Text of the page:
This is a re-read for like the third time and I’ve got to say, this book just gets better and better.
Easy is narrated by Jacqueline, a second-year music student at college who has just been dumped by her dickwad boyfriend, Kennedy, so that he can sleep with other girls. When her roommate, Erin, suggests that they go to a frat party (because they always end well) to cheer her up, she is attacked on her way home by one of the frat brothers. Luckily for her, Lucas is nearby and weighs in to save her. From this chance encounter, a relationship grows between Jacqueline and Lucas, but Lucas has his own issues...
This book has got to be one of my favourite romances of all time. It’s seriously that good. I’m a sucker for a well-written romance and the plot and characterisation of Easy both come up trumps for me.
The romance between Lucas and Jacqueline was absolutely beautiful. It was well-paced and not all instalovey, but it also had its problems and false-starts.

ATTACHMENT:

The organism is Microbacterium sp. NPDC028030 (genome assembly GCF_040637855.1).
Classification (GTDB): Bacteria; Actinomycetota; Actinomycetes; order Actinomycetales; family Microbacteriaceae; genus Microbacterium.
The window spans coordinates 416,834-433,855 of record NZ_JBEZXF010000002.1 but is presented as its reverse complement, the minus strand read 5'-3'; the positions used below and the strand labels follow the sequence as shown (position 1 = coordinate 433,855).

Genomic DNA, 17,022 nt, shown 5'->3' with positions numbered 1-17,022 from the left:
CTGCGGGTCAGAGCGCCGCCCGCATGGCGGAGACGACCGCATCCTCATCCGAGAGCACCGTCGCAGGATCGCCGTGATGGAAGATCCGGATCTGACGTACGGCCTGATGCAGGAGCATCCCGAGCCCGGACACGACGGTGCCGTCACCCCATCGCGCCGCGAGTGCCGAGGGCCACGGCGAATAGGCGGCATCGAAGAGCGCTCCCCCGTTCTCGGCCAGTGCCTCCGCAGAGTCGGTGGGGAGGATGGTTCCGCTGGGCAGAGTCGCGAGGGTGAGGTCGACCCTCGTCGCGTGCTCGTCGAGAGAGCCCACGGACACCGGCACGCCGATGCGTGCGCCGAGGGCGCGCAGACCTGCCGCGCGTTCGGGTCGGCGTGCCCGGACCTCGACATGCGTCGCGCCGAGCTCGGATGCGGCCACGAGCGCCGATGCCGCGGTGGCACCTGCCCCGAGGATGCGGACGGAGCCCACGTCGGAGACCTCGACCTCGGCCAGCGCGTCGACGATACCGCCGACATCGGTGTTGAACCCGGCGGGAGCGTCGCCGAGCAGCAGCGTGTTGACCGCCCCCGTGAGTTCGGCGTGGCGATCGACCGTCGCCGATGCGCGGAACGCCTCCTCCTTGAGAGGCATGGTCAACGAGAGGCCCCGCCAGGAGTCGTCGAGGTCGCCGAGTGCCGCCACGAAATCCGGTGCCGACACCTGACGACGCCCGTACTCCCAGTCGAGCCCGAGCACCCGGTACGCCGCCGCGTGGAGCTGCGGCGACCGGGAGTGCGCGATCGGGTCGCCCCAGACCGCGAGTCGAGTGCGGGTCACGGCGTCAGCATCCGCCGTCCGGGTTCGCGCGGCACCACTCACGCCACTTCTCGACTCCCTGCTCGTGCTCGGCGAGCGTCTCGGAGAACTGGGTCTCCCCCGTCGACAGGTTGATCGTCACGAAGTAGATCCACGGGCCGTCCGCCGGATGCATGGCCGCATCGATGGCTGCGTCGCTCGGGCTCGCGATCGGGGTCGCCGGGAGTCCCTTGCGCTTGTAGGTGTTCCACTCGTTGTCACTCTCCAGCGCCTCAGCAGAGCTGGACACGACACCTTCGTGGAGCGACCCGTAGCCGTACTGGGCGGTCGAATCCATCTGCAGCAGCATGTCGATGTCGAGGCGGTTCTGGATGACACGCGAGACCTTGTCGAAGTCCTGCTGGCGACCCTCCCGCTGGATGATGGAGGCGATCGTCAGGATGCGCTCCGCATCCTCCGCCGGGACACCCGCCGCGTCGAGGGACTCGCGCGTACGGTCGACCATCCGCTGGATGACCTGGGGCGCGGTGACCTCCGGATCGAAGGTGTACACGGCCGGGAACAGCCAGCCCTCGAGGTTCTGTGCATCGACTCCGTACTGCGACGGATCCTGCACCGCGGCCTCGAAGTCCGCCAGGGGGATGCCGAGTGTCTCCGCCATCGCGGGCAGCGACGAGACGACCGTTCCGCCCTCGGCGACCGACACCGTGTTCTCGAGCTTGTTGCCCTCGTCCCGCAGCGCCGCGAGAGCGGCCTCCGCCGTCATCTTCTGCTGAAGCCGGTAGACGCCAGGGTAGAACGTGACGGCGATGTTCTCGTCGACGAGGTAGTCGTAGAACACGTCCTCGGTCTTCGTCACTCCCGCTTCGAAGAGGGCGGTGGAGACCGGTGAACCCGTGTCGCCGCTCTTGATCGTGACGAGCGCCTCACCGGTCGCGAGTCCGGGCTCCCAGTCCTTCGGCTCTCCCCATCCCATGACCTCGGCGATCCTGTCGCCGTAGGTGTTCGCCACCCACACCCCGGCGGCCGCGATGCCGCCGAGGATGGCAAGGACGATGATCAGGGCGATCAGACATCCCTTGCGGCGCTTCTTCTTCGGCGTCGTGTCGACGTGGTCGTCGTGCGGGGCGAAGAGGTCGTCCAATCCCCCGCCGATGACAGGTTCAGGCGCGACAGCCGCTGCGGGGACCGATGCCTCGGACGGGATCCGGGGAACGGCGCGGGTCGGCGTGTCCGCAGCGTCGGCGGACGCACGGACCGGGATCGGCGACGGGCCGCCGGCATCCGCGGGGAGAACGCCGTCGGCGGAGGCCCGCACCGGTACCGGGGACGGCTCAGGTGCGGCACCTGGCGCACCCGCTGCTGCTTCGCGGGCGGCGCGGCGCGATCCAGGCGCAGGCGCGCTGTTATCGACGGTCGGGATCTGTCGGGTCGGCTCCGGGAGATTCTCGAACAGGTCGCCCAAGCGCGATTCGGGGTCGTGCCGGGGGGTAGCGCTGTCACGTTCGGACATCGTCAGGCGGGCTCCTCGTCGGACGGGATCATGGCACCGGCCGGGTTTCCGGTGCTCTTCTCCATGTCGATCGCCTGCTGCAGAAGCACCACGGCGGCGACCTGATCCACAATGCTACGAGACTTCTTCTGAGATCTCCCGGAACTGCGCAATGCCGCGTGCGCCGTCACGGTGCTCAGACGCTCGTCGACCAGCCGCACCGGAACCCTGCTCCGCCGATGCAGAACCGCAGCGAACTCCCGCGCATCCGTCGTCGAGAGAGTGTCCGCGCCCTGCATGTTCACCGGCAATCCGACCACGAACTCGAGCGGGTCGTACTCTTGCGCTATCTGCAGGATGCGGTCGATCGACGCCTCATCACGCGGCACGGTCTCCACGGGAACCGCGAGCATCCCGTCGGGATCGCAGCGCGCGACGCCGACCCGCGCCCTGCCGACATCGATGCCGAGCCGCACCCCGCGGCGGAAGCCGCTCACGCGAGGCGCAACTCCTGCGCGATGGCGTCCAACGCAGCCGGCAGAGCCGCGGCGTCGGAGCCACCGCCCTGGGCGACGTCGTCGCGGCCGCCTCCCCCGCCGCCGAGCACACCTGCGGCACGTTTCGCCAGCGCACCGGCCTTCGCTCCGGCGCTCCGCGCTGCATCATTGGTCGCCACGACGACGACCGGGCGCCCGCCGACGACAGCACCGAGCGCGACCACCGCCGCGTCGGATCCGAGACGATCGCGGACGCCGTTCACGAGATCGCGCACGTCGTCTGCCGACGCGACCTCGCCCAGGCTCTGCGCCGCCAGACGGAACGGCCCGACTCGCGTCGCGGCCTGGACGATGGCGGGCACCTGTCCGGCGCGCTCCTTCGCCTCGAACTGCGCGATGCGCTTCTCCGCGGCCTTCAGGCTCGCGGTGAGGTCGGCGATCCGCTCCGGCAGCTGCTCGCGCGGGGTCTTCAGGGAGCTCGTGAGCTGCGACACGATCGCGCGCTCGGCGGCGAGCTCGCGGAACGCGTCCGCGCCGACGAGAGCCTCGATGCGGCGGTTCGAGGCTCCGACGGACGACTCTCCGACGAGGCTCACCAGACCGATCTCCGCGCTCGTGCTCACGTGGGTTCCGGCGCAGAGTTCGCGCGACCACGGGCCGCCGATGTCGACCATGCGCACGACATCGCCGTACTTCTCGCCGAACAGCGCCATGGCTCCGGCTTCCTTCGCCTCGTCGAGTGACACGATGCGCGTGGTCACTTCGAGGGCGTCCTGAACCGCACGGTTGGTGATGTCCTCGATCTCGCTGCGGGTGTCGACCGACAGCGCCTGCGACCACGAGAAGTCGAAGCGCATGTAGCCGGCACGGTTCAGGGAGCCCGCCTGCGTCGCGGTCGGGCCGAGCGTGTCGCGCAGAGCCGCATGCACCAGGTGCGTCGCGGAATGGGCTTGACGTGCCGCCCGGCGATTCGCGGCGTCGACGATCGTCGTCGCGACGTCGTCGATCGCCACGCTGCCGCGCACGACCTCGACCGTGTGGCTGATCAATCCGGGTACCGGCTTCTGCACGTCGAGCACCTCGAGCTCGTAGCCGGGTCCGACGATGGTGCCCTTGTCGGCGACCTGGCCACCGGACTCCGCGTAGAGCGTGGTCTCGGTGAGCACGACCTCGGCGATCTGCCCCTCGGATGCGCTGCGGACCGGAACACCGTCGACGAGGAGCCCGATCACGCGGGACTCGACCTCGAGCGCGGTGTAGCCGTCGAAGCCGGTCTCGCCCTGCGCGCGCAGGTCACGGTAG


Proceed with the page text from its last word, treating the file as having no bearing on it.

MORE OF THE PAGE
I thought the rape sub-plot was dealt with very realistically, making the point that women are far more likely to be sexually assaulted by someone they know rather than a random stranger on the street. The author also investigated the endemic culture of victim-blaming and close-ranks denial surrounding rape accusations.
Jacqueline is a lovely protagonist. Her heartbreak over her dickbean ex-boyfriend was realistic without being all waily and pathetic. She stuck up for herself and wasn’t all pathetic and weepy, but she had faults, too.
And Lucas. I love him and the fact that he will never be mine makes me want to lay my head down right now on my laptop keyboard and whimper with frustration. He’s all tats and piercings and tragic past and he’s super intelligent and a considerate lover and an artist and he rides a motorbike. Sigh. So unfair. It’s lucky that I like Jacqueline, otherwise I’d have to scratch her eyes out.